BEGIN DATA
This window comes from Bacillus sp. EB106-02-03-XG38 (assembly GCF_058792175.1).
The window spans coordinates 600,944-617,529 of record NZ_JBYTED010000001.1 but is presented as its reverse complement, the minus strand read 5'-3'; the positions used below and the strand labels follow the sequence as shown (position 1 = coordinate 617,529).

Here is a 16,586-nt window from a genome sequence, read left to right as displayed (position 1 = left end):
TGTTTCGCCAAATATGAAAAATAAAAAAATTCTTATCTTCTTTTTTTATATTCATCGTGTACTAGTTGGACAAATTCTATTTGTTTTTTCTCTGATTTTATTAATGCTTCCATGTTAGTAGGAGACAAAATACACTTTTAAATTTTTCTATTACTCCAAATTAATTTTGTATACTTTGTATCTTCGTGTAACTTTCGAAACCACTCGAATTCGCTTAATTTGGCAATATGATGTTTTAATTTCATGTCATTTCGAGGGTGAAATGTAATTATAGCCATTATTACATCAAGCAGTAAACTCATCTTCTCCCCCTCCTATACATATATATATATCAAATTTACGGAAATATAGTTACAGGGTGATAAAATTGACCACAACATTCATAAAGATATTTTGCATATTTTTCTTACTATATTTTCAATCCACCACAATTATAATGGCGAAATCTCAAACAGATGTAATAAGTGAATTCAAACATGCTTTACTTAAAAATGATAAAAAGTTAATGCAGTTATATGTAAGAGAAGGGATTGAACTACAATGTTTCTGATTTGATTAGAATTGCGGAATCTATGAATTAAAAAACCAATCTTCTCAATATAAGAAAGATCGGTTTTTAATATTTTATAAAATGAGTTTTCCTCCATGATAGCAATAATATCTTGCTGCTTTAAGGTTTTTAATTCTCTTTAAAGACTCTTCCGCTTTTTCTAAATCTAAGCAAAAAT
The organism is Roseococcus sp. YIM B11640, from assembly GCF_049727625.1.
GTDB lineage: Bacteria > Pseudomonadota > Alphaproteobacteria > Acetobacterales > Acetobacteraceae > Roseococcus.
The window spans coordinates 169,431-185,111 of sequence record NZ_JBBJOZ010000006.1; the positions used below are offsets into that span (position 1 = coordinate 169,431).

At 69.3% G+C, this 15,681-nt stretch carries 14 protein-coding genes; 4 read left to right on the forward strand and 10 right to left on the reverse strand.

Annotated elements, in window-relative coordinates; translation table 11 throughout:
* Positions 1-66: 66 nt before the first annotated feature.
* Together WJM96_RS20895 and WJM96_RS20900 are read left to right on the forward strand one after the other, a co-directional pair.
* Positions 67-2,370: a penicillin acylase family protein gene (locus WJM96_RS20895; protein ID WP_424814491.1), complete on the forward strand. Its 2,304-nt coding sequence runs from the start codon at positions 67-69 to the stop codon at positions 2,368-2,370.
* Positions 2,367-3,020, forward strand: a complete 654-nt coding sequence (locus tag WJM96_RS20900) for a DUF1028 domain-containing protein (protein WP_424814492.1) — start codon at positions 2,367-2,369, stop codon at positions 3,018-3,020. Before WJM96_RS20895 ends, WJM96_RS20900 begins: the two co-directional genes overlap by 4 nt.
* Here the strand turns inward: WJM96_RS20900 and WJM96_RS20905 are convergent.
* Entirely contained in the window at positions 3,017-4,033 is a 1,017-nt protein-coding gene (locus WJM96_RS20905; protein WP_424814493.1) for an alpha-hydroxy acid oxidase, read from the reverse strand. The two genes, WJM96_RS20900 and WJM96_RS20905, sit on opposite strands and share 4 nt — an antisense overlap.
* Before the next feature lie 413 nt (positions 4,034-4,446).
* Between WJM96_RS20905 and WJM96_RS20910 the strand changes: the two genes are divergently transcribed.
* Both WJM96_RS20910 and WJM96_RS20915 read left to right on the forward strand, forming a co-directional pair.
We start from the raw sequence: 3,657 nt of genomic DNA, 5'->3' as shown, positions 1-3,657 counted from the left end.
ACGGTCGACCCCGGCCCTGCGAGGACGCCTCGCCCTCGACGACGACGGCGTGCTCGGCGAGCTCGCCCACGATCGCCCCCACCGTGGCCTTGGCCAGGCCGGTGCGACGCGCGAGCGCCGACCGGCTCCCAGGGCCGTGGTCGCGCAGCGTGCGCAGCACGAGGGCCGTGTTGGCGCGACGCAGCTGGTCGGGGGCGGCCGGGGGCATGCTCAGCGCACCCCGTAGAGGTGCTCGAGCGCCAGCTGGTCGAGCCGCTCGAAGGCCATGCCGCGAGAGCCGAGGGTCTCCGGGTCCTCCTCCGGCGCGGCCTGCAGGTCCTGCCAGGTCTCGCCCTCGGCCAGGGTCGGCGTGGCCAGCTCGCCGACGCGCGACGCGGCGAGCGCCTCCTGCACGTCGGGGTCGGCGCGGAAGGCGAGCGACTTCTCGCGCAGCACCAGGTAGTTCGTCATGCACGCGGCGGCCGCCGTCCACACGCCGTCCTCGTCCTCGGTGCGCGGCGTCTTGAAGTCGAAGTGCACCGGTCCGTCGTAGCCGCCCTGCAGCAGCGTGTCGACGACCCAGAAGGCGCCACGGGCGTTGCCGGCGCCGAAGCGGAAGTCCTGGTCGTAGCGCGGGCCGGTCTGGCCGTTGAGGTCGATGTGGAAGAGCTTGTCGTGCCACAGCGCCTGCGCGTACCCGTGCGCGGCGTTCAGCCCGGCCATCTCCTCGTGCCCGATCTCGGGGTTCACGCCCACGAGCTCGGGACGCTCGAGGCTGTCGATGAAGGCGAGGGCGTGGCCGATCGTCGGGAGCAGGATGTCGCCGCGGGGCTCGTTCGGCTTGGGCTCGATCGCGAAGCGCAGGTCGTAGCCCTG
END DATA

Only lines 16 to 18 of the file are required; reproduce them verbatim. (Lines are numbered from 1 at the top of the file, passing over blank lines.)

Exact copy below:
* Before the next feature lie 413 nt (positions 4,034-4,446).
* Between WJM96_RS20905 and WJM96_RS20910 the strand changes: the two genes are divergently transcribed.
* Both WJM96_RS20910 and WJM96_RS20915 read left to right on the forward strand, forming a co-directional pair.